Selection Sunday sparks a raging debate among college basketball fans: Which four teams deserve a 1 seed from the NCAA tournament selection committee?
This question, however, begs another one: How much does getting a 1-seed actually matter?
Two weeks ago, we took at the eight team race for a 1-seed this year. 1-seeds historically perform very well in the NCAA tournament, so there is understandably a lot of media and fan focus on — or rather, obsession with — that seed line. After all, 1-seeds are (in theory) the four best teams in the country and have (in theory) the four easiest roads to the Final Four.
Still, NCAA tournament 2-seeds share a fairly similar story. Is all this obsession over 1-seeds justifiable based on past tournament history? And more generally, just how important is seeding overall?
Is seeding or team strength a better predictor of NCAA tournament success?
Before I started working with TeamRankings, I compiled data about every NCAA tournament team for the last 10 years using kenpom.com. One of the many statistics I collected was a pre-tournament adjusted efficiency rating for every team. The rating is an effective way to measure team strength heading into the NCAA tournament, so I’ll be using both adjusted efficiency and TR’s stats for this post.
As a basic first step, I looked at the correlation between seeds and NCAA tournament wins, and between pre-tournament adjusted efficiency and tournament wins. Since the 2004 NCAA tournament, the r-squared value between NCAA tournament seeding and NCAA tournament wins (excluding play-in games) is .36. That means that if all you knew were the teams’ seeds, you would be able to retroactively explain roughly 36% of the NCAA tournament wins in the 10-year sample.
On the other hand, pre-tournament adjusted efficiency and NCAA tournament wins have an r-squared value of .32, which implies that seeding could actually play a larger role than team strength in explaining tournament success.
Does the NCAA selection committee really do better at projecting a team’s tournament success than advanced stats do? Stat geek biases aside, that conclusion seems hard to believe. Instead, this is probably some preliminary evidence supporting the importance of seeding.
Do the best teams get the best NCAA tournament seeds?
The NCAA tournament selection committee looks at descriptive information (e.g. team “resumes” largely focused on wins and losses) as opposed to predictive information (e.g. efficiency differential stats). As a result, cases can arise like the Florida Gators in 2013. The Gators received a 3-seed despite leading the entire nation in pre-tournament efficiency.
However, 2013 Florida is actually an exception relative to the last 10 years. Take a look at the graph below:
2012 Ohio State and 2013 Florida are the only two teams with a pre-tournament efficiency differential of over 30 to not get a 1-seed in the NCAA bracket. In general, the committee’s top four teams have been in line with predictive metrics.
Another thing to note is that the gap in efficiency between 3-seeds and 4-seeds has not been nearly as big as the gap between 1-seeds and 2-seeds. This shouldn’t come as a huge surprise, since most years there are a couple dominant teams that separate themselves from the rest of the country. It’s much easier to distinguish between those dominant teams and a 2-seed than it is to differentiate a good 3-seed and a (usually not that much worse) 4-seed.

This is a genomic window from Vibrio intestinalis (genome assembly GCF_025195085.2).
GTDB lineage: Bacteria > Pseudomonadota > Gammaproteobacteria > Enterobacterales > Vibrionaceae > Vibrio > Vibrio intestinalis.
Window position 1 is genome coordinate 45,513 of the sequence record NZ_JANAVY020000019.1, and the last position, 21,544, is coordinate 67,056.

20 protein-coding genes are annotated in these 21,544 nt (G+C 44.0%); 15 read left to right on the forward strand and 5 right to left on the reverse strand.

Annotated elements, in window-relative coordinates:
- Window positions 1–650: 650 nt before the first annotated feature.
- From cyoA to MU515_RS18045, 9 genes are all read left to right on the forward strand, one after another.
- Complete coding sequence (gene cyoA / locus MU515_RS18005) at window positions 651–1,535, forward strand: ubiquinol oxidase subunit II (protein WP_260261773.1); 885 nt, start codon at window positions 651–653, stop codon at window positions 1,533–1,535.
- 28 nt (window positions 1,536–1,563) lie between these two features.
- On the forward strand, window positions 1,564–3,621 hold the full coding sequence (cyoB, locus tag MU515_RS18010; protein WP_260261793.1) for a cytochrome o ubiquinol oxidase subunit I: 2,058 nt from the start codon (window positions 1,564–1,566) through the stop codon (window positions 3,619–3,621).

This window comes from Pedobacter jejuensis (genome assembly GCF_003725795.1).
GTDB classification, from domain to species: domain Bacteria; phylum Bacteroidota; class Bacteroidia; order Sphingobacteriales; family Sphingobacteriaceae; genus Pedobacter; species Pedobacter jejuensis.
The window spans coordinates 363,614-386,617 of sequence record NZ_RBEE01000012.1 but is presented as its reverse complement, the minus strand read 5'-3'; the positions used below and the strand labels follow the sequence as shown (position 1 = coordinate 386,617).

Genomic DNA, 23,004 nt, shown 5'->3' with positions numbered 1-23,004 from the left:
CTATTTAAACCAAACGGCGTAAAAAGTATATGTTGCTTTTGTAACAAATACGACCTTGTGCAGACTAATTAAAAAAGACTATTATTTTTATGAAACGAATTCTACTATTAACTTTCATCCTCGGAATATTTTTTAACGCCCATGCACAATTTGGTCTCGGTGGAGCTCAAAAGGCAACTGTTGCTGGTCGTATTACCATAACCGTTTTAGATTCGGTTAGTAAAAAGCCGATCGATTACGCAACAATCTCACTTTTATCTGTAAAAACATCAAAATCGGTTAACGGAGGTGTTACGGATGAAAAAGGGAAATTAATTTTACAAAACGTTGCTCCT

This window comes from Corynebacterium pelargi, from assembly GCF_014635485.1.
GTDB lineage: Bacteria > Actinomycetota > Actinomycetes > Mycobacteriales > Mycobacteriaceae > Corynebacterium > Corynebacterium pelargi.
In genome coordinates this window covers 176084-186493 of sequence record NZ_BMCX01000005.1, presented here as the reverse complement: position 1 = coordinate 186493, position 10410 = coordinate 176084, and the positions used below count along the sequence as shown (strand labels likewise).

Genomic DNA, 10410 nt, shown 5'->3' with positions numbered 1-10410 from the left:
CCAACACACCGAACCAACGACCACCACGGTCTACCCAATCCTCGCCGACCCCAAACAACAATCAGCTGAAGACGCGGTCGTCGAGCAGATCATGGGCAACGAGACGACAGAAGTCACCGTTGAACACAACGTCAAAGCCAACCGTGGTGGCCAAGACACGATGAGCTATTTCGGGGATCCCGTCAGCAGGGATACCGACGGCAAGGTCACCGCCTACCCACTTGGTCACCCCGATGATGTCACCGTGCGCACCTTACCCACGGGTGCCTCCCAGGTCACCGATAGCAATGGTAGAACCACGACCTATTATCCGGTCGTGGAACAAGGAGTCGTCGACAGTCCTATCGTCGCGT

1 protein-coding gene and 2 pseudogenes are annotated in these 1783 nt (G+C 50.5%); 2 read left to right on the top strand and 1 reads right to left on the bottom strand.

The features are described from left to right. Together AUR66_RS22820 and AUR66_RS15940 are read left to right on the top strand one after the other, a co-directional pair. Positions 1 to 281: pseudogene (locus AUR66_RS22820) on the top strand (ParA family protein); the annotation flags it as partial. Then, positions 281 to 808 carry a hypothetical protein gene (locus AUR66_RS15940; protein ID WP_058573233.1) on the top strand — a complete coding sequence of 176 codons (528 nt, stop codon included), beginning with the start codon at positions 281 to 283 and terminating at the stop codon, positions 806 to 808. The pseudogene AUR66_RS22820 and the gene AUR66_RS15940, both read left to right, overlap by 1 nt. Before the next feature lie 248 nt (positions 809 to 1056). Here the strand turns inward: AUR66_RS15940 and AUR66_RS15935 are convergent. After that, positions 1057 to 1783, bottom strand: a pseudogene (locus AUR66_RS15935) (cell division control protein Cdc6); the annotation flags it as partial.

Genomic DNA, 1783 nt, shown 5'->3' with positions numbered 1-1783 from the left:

How are NCAA tournament teams of similar strength affected by their seed number?
To draw some better conclusions about seeding, we have to account for team strength. I grouped every 1-seed through 4-seed in the last 10 years into five categories based on efficiency differential: elite, great, very good, good, and above average. This allows us to look at how, for example, “great” teams have performed depending on seeding.
Sample size is still a significant issue even with 10 years worth of data. The NCAA tournament is famous for its variability and we are only working with 40 teams at each seed number. Still, we can look for any striking differences, and for patterns that are consistent across bins:
Notice how “great” and “very good” are the only two classifications with at least five teams at each seed line. In both cases, with the exception of the very small sample of only five “very good” one seeds, there is a consistently downward sloping trend of NCAA tournament wins as seed number gets worse. The 20 “great” 1-seeds have won an average of three NCAA tournament games, but the 10 “great” 4-seeds have won only 2.3 games on average.
Compare this to the trends going down each column. “Elite” 1-seeds have won 4.2 games per tournament while “very good” 1-seeds have won only 2 games per tourney. Sample sizes in some bins are small, but in every case where there are more than a few teams, the expected pattern is present — worse teams win fewer games in the tournament.
It seems clear that both seeding and team strength matter. Still, you can’t look at this data and conclude that a seed difference of one or two is hugely meaningful for a specific team.
It’s important to remember that the dynamics of every NCAA tournament are not the same. The bracket is designed to give the 1-seeds the easiest roads, but that might not necessarily be the case today. It benefits a team (on average) to get as good of a seed as possible, but seeding alone shouldn’t be used to justify your bracket pool picks this year. Even if a team takes care of business in their conference tourney and jumps up a seed line, a bad draw is a bad draw.
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